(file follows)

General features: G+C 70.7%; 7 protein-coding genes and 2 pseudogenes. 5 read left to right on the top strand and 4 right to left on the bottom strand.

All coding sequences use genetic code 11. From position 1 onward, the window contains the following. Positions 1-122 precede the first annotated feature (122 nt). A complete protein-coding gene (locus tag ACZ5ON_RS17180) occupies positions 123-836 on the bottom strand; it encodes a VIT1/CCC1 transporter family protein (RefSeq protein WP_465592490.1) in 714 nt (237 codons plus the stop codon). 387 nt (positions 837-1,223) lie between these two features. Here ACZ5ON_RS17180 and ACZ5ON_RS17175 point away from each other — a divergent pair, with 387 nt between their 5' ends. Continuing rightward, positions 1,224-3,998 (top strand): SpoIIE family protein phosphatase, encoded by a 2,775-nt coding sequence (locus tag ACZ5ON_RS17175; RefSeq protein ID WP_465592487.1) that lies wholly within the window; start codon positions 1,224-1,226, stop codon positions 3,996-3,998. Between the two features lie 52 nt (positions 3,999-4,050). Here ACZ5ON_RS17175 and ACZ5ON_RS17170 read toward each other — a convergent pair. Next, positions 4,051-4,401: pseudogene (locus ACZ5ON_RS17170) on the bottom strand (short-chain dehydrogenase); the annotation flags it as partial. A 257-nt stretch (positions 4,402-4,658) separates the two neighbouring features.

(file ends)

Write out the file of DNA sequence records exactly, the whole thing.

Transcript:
General features: G+C 70.7%; 7 protein-coding genes and 2 pseudogenes. 5 read left to right on the top strand and 4 right to left on the bottom strand.

All coding sequences use genetic code 11. From position 1 onward, the window contains the following. Positions 1-122 precede the first annotated feature (122 nt). A complete protein-coding gene (locus tag ACZ5ON_RS17180) occupies positions 123-836 on the bottom strand; it encodes a VIT1/CCC1 transporter family protein (RefSeq protein WP_465592490.1) in 714 nt (237 codons plus the stop codon). 387 nt (positions 837-1,223) lie between these two features. Here ACZ5ON_RS17180 and ACZ5ON_RS17175 point away from each other — a divergent pair, with 387 nt between their 5' ends. Continuing rightward, positions 1,224-3,998 (top strand): SpoIIE family protein phosphatase, encoded by a 2,775-nt coding sequence (locus tag ACZ5ON_RS17175; RefSeq protein ID WP_465592487.1) that lies wholly within the window; start codon positions 1,224-1,226, stop codon positions 3,996-3,998. Between the two features lie 52 nt (positions 3,999-4,050). Here ACZ5ON_RS17175 and ACZ5ON_RS17170 read toward each other — a convergent pair. Next, positions 4,051-4,401: pseudogene (locus ACZ5ON_RS17170) on the bottom strand (short-chain dehydrogenase); the annotation flags it as partial. A 257-nt stretch (positions 4,402-4,658) separates the two neighbouring features.